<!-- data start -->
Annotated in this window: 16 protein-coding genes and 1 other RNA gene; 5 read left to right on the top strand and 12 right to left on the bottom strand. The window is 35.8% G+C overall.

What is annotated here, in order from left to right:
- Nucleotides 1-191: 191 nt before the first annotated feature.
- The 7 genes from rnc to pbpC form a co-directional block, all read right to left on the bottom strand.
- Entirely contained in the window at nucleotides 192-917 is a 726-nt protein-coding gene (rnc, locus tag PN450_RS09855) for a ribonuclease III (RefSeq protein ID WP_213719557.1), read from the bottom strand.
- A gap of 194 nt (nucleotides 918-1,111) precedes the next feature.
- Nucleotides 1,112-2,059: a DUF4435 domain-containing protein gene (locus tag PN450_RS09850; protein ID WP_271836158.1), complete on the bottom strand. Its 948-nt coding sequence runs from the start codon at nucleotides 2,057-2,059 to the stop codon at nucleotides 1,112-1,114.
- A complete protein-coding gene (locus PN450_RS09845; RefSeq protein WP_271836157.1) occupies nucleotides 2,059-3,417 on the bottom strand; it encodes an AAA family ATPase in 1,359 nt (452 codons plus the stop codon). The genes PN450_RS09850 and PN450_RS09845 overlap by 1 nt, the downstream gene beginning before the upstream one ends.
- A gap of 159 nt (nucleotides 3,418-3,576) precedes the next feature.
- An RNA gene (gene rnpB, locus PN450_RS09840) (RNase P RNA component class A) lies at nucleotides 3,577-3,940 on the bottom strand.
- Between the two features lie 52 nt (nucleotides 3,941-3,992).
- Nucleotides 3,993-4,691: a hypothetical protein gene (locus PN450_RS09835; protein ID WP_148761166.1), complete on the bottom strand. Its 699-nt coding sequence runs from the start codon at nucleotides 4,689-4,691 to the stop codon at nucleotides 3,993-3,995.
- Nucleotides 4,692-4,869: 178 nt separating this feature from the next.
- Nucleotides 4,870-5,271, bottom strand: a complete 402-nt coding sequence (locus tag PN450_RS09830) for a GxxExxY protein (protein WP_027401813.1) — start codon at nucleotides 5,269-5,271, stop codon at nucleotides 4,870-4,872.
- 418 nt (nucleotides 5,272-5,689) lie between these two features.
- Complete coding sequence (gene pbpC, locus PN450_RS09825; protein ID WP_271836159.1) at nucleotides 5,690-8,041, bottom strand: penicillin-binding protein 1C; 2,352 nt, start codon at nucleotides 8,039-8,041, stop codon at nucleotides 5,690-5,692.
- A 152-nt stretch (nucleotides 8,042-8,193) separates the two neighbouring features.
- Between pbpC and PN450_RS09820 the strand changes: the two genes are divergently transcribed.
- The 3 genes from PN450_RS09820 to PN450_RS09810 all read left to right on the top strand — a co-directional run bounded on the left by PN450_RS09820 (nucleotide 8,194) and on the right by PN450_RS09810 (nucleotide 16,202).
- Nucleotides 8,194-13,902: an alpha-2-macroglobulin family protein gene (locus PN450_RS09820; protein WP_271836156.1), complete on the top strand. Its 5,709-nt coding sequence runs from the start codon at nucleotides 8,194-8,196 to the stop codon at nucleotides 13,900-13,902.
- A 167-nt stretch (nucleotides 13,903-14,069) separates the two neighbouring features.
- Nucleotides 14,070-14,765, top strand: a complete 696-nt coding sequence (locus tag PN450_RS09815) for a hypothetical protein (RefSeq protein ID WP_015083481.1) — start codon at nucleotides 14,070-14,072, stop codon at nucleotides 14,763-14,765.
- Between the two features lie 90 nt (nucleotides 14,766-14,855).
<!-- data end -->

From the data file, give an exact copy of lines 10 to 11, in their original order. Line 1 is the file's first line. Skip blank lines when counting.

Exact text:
- An RNA gene (gene rnpB, locus PN450_RS09840) (RNase P RNA component class A) lies at nucleotides 3,577-3,940 on the bottom strand.
- Between the two features lie 52 nt (nucleotides 3,941-3,992).